Converting Process....................................................................................................10
Label Application ......................................................................................................11
Flexography ..............................................................................................................12
Printing Problems ......................................................................................................14
Chapter 3: Research Objective ...................................................................................20
v
Chapter 4: Methodology .............................................................................................21
Methodology Overview .............................................................................................21
Equipment and Supplies Specification .......................................................................21
Press Run and Sample Analysis Methodology ...........................................................24
Chapter 5: Results .......................................................................................................40
Press Run Measurements ...........................................................................................40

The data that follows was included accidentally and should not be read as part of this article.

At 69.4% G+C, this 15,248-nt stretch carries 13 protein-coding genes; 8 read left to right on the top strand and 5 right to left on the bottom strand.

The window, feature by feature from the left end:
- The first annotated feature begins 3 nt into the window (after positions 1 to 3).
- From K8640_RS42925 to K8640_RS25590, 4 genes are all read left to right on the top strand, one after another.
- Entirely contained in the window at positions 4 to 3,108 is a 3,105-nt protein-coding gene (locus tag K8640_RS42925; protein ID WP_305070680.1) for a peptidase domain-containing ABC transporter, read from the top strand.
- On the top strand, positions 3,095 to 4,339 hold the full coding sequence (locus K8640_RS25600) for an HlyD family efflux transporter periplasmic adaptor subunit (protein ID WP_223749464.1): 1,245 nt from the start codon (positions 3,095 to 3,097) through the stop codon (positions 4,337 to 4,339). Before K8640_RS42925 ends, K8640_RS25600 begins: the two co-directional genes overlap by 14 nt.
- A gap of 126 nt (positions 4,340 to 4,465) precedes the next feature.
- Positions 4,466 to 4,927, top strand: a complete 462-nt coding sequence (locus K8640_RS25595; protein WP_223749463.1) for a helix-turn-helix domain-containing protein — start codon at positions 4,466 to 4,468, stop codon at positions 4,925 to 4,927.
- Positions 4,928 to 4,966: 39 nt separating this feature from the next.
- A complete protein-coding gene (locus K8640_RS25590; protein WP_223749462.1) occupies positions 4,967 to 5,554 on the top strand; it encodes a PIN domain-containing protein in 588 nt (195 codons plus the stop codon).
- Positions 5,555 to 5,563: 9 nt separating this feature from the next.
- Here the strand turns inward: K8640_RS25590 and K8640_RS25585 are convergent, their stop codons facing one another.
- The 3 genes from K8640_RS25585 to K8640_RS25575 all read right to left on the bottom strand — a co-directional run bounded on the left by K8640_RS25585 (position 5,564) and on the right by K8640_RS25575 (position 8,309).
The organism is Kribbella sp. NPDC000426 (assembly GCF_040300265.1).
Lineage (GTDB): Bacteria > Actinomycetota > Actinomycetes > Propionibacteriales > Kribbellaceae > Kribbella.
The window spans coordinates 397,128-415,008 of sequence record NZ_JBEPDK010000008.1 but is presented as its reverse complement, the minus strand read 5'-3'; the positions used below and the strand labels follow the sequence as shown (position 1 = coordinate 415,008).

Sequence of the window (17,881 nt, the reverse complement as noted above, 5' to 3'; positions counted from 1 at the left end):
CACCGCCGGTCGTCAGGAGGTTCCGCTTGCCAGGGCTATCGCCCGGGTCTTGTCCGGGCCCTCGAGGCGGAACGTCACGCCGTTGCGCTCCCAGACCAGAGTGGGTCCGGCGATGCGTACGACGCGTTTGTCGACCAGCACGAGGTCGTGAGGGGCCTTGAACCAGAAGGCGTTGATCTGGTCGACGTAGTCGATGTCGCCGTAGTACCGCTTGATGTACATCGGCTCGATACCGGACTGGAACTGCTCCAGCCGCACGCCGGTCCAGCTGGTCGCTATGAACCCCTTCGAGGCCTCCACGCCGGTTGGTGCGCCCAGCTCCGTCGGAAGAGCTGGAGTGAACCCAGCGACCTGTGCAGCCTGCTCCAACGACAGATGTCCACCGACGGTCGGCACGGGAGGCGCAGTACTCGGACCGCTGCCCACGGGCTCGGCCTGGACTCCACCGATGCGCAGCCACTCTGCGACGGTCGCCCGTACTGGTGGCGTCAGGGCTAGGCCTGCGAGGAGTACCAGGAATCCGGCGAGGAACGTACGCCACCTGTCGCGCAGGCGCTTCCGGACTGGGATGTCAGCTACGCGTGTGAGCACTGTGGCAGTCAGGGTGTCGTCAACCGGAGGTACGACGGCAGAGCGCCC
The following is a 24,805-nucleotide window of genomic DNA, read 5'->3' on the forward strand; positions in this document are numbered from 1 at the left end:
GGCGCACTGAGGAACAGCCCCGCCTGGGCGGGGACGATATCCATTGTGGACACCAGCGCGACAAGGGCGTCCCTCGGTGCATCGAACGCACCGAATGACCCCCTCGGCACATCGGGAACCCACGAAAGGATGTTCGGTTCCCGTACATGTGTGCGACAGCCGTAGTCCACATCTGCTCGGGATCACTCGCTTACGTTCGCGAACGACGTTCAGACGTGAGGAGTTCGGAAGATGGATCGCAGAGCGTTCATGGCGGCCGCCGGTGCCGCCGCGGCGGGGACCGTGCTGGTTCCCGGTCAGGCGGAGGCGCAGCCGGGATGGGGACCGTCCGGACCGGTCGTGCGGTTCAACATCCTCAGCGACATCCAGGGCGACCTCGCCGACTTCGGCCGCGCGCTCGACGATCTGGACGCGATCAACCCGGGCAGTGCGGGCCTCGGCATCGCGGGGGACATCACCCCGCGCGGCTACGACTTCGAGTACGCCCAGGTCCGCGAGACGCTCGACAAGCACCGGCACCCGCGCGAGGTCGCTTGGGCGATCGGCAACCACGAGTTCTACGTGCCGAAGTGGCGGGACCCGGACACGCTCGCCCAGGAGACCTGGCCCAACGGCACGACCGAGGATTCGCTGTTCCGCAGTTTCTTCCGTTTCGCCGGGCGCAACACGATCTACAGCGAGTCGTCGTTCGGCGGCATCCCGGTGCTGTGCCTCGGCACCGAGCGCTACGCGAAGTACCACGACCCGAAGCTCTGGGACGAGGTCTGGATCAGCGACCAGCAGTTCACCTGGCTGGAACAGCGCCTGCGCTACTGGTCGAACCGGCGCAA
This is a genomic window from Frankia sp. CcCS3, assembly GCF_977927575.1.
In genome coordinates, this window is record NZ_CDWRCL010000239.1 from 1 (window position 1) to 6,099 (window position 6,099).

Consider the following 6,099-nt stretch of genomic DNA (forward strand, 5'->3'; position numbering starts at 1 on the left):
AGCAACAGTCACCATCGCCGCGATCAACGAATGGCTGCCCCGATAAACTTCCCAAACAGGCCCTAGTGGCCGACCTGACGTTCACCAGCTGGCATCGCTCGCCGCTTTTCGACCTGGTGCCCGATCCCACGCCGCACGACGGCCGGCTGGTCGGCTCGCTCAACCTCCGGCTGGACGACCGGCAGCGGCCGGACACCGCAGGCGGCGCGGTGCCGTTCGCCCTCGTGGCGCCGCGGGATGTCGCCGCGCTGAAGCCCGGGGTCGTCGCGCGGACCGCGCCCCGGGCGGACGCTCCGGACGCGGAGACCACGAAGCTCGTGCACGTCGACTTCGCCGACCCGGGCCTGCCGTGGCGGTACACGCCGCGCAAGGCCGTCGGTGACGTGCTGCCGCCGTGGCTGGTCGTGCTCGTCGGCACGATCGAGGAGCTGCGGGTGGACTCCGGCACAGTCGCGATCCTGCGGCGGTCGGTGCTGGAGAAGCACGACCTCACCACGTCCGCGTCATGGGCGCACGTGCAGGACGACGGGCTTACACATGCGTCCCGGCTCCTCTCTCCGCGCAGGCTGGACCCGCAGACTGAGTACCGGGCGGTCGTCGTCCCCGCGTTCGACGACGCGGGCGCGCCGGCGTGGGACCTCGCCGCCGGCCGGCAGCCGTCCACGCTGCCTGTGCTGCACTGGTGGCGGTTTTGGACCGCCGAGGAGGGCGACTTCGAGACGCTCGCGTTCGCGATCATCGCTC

Corona Treatment Print Run ......................................................................................44
Traditional Print Run .................................................................................................58
Additional Print Runs ................................................................................................67
Chapter 6: Conclusions ...............................................................................................70
Recommendations For Further Studies ......................................................................72
Bibliography ................................................................................................................75
vi
List of Tables
Table 1: Ink pH values...................................................................................................40
Table 2: Ink viscosity values..........................................................................................41
Table 3: Dryer temperatures (Corona Print Run)............................................................42
Table 4: Dryer temperatures (Traditional Print Run)......................................................42
Table 5: Blocking test results (Corona Print Run). .........................................................44
Table 6: Acceptance decision summary for blocking test (Corona Print Run). ...............45
Table 7: Type of blocking (Corona Print Run). ..............................................................45
Table 8: Hypothesis test decision summary for blocking test (Corona Print Run)...........46
Table 9: Blocking test final results (Corona Print Run). .................................................46
Table 10: Offsetting test results (Corona Print Run).......................................................48
Table 11: Acceptance decision summary for offsetting test (Corona Print Run). ............48